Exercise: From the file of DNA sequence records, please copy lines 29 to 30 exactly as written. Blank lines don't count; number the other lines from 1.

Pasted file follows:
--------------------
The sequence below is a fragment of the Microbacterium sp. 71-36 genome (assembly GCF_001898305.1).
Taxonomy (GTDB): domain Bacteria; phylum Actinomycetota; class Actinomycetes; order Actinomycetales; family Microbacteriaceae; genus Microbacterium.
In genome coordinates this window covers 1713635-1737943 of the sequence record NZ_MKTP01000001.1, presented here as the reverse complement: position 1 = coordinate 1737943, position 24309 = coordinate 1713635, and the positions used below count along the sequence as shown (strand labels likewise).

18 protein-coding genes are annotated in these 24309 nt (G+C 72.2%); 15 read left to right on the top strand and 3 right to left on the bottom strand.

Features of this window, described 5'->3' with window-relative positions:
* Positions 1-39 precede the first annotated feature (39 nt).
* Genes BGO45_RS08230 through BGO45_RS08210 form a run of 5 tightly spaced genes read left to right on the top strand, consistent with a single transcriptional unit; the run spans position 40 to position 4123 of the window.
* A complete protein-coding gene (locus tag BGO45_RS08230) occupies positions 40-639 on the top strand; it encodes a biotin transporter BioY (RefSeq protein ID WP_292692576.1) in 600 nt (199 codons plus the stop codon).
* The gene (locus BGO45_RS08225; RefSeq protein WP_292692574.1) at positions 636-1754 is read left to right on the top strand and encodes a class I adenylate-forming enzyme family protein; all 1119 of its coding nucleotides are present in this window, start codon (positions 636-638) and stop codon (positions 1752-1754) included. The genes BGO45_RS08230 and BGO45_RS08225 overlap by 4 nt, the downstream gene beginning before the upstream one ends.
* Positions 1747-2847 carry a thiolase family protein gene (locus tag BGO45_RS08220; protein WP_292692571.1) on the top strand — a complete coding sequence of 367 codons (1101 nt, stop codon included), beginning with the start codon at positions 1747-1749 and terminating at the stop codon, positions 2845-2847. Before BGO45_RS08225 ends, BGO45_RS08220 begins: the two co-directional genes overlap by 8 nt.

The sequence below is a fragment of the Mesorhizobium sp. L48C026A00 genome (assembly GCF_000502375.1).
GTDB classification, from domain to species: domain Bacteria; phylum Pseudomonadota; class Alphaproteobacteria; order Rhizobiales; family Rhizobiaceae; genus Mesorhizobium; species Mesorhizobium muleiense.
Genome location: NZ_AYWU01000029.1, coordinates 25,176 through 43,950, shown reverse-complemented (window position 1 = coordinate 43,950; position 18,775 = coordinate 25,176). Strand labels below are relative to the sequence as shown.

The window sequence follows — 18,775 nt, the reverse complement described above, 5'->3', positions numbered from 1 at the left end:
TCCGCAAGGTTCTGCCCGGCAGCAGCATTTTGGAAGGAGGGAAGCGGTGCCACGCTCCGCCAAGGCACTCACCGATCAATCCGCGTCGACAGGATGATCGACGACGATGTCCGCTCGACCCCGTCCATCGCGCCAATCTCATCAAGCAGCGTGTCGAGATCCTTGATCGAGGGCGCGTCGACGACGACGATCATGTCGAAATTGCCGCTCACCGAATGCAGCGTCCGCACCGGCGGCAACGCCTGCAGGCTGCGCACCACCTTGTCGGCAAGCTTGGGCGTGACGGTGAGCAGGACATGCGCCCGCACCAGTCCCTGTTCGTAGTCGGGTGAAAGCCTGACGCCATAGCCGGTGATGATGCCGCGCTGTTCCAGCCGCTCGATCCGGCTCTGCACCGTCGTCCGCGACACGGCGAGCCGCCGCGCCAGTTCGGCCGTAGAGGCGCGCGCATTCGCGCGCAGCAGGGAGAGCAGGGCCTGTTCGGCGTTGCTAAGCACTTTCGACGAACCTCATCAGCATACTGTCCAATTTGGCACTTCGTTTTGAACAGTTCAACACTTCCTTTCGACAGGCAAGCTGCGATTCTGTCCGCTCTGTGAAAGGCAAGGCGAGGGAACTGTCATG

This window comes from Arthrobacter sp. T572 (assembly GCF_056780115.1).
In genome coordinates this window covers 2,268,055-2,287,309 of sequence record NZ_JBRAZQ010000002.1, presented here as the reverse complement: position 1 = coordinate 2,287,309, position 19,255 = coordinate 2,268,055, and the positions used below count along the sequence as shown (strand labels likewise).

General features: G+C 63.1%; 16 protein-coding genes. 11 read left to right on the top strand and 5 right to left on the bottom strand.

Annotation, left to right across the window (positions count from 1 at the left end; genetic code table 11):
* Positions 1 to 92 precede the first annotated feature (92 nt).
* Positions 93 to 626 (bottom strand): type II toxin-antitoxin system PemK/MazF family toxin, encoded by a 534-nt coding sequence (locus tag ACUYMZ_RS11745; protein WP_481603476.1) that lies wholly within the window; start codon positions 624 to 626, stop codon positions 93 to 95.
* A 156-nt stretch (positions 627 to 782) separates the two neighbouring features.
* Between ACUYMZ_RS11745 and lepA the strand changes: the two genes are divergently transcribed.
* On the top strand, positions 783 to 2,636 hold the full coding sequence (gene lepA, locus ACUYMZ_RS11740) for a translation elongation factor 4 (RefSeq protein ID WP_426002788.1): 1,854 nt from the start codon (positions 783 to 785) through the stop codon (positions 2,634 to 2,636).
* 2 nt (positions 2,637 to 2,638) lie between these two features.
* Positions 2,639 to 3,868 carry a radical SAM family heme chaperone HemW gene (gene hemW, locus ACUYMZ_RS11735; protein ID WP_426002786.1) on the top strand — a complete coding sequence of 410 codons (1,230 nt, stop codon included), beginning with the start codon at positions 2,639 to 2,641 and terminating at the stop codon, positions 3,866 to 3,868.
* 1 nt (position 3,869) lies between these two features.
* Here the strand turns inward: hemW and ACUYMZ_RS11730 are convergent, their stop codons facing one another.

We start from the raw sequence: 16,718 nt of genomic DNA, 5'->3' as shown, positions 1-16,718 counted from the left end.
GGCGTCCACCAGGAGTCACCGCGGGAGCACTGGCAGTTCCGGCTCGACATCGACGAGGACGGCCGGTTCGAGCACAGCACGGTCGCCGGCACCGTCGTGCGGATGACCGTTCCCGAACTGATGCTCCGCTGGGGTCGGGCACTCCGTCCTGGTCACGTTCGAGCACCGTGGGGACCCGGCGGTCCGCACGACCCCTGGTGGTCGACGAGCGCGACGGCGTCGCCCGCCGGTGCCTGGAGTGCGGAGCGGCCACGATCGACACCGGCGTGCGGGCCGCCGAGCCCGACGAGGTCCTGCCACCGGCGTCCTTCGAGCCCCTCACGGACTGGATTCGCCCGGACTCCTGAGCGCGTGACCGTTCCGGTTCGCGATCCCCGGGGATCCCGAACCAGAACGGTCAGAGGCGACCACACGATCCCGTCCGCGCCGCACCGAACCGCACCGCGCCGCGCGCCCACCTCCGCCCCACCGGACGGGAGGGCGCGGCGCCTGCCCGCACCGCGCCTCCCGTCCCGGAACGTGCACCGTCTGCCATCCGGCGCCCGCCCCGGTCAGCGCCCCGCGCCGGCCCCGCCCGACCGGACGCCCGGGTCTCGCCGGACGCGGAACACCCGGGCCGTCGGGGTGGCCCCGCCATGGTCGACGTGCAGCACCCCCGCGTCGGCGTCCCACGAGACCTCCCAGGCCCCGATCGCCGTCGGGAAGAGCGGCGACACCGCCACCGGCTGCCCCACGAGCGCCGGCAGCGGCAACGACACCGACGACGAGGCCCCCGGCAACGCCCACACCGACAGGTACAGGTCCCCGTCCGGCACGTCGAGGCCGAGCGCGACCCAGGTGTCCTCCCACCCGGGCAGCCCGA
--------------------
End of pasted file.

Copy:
We start from the raw sequence: 16,718 nt of genomic DNA, 5'->3' as shown, positions 1-16,718 counted from the left end.
GGCGTCCACCAGGAGTCACCGCGGGAGCACTGGCAGTTCCGGCTCGACATCGACGAGGACGGCCGGTTCGAGCACAGCACGGTCGCCGGCACCGTCGTGCGGATGACCGTTCCCGAACTGATGCTCCGCTGGGGTCGGGCACTCCGTCCTGGTCACGTTCGAGCACCGTGGGGACCCGGCGGTCCGCACGACCCCTGGTGGTCGACGAGCGCGACGGCGTCGCCCGCCGGTGCCTGGAGTGCGGAGCGGCCACGATCGACACCGGCGTGCGGGCCGCCGAGCCCGACGAGGTCCTGCCACCGGCGTCCTTCGAGCCCCTCACGGACTGGATTCGCCCGGACTCCTGAGCGCGTGACCGTTCCGGTTCGCGATCCCCGGGGATCCCGAACCAGAACGGTCAGAGGCGACCACACGATCCCGTCCGCGCCGCACCGAACCGCACCGCGCCGCGCGCCCACCTCCGCCCCACCGGACGGGAGGGCGCGGCGCCTGCCCGCACCGCGCCTCCCGTCCCGGAACGTGCACCGTCTGCCATCCGGCGCCCGCCCCGGTCAGCGCCCCGCGCCGGCCCCGCCCGACCGGACGCCCGGGTCTCGCCGGACGCGGAACACCCGGGCCGTCGGGGTGGCCCCGCCATGGTCGACGTGCAGCACCCCCGCGTCGGCGTCCCACGAGACCTCCCAGGCCCCGATCGCCGTCGGGAAGAGCGGCGACACCGCCACCGGCTGCCCCACGAGCGCCGGCAGCGGCAACGACACCGACGACGAGGCCCCCGGCAACGCCCACACCGACAGGTACAGGTCCCCGTCCGGCACGTCGAGGCCGAGCGCGACCCAGGTGTCCTCCCACCCGGGCAGCCCGA